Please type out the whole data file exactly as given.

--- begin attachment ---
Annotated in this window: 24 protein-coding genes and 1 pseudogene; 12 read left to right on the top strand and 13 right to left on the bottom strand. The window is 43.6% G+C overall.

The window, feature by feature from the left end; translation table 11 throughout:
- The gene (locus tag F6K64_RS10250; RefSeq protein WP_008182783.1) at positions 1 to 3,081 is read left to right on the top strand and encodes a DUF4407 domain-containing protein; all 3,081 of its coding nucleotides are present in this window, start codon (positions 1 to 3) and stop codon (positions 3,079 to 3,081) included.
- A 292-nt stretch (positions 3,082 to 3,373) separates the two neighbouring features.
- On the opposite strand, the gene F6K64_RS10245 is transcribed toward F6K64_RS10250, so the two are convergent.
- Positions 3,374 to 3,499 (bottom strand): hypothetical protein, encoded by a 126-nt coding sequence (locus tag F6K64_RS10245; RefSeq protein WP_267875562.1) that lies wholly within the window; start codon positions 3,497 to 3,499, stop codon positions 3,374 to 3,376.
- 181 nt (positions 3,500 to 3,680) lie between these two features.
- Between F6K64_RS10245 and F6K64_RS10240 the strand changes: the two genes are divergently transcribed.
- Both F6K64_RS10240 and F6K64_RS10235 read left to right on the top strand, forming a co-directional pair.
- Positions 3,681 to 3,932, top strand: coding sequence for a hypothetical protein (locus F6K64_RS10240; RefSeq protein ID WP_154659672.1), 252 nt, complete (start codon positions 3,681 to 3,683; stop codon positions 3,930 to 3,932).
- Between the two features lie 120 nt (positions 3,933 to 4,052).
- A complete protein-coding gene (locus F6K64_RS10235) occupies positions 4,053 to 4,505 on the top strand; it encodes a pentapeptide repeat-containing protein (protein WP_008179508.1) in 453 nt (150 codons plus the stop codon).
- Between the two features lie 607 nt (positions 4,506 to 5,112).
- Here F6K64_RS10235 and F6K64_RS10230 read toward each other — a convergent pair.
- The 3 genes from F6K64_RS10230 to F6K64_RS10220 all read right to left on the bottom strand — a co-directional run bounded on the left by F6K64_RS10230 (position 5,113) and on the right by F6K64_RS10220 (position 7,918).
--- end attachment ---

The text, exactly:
Annotated in this window: 24 protein-coding genes and 1 pseudogene; 12 read left to right on the top strand and 13 right to left on the bottom strand. The window is 43.6% G+C overall.

The window, feature by feature from the left end; translation table 11 throughout:
- The gene (locus tag F6K64_RS10250; RefSeq protein WP_008182783.1) at positions 1 to 3,081 is read left to right on the top strand and encodes a DUF4407 domain-containing protein; all 3,081 of its coding nucleotides are present in this window, start codon (positions 1 to 3) and stop codon (positions 3,079 to 3,081) included.
- A 292-nt stretch (positions 3,082 to 3,373) separates the two neighbouring features.
- On the opposite strand, the gene F6K64_RS10245 is transcribed toward F6K64_RS10250, so the two are convergent.
- Positions 3,374 to 3,499 (bottom strand): hypothetical protein, encoded by a 126-nt coding sequence (locus tag F6K64_RS10245; RefSeq protein WP_267875562.1) that lies wholly within the window; start codon positions 3,497 to 3,499, stop codon positions 3,374 to 3,376.
- 181 nt (positions 3,500 to 3,680) lie between these two features.
- Between F6K64_RS10245 and F6K64_RS10240 the strand changes: the two genes are divergently transcribed.
- Both F6K64_RS10240 and F6K64_RS10235 read left to right on the top strand, forming a co-directional pair.
- Positions 3,681 to 3,932, top strand: coding sequence for a hypothetical protein (locus F6K64_RS10240; RefSeq protein ID WP_154659672.1), 252 nt, complete (start codon positions 3,681 to 3,683; stop codon positions 3,930 to 3,932).
- Between the two features lie 120 nt (positions 3,933 to 4,052).
- A complete protein-coding gene (locus F6K64_RS10235) occupies positions 4,053 to 4,505 on the top strand; it encodes a pentapeptide repeat-containing protein (protein WP_008179508.1) in 453 nt (150 codons plus the stop codon).
- Between the two features lie 607 nt (positions 4,506 to 5,112).
- Here F6K64_RS10235 and F6K64_RS10230 read toward each other — a convergent pair.
- The 3 genes from F6K64_RS10230 to F6K64_RS10220 all read right to left on the bottom strand — a co-directional run bounded on the left by F6K64_RS10230 (position 5,113) and on the right by F6K64_RS10220 (position 7,918).